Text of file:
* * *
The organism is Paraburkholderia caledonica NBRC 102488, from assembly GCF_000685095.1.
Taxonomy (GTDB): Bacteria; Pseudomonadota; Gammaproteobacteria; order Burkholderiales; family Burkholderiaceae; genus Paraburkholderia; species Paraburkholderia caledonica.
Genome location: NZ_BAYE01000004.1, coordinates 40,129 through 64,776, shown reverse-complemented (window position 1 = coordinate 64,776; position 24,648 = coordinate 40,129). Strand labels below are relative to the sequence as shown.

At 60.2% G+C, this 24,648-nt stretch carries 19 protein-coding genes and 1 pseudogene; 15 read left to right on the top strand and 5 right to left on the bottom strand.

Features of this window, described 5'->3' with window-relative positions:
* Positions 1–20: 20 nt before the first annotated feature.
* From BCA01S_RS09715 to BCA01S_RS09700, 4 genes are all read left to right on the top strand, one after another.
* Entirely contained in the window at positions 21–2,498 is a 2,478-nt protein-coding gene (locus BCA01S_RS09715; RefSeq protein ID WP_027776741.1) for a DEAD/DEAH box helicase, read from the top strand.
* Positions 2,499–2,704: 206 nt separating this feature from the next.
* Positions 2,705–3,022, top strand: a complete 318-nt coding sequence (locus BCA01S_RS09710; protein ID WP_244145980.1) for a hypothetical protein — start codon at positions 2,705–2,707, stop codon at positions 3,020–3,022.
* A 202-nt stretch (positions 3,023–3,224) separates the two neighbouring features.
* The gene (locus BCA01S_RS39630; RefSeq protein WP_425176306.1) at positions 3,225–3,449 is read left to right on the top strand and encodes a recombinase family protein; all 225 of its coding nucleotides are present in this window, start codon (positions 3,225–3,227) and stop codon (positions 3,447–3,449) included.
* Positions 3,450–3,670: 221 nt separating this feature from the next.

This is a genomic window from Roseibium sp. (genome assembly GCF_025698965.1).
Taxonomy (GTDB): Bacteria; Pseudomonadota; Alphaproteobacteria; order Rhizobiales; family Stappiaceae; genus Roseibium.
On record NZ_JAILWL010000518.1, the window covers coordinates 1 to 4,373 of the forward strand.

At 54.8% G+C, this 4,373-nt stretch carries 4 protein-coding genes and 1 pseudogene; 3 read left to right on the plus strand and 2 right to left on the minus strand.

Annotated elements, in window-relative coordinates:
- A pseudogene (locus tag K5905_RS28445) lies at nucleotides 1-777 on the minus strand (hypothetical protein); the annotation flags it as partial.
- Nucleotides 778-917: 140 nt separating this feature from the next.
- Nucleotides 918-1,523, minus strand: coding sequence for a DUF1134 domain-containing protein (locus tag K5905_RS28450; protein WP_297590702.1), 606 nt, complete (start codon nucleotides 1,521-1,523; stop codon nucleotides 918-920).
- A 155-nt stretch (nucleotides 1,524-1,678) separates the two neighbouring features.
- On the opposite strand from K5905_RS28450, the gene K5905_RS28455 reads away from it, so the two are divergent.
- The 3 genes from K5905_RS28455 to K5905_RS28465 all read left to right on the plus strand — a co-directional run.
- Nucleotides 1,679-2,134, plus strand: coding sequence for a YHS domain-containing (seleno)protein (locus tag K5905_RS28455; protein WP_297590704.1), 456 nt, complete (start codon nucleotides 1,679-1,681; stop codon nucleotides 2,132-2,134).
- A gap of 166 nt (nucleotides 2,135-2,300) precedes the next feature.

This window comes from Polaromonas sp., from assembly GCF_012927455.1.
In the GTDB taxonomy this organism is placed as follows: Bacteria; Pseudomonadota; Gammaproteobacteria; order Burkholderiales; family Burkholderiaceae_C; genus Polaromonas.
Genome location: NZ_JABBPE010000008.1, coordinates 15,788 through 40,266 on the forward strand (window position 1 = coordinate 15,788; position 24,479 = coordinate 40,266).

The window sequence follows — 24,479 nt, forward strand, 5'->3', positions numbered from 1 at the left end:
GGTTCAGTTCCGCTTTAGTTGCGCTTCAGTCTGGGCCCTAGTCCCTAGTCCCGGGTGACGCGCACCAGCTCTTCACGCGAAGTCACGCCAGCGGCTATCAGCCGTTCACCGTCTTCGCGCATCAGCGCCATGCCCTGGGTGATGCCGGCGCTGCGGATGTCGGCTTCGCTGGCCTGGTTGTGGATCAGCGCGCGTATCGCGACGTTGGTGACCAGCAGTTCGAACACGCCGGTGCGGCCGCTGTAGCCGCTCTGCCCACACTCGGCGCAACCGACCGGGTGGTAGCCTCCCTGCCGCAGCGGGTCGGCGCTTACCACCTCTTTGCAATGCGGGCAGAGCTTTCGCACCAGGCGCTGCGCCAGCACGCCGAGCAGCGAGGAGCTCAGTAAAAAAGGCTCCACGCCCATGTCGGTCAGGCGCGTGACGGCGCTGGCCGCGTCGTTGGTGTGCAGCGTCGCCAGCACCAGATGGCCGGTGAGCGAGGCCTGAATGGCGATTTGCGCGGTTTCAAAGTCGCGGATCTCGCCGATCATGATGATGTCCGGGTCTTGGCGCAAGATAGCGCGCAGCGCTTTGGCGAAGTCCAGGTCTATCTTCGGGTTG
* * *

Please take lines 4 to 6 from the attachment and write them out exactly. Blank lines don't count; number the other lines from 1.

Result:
At 60.2% G+C, this 24,648-nt stretch carries 19 protein-coding genes and 1 pseudogene; 15 read left to right on the top strand and 5 right to left on the bottom strand.

Features of this window, described 5'->3' with window-relative positions:
* Positions 1–20: 20 nt before the first annotated feature.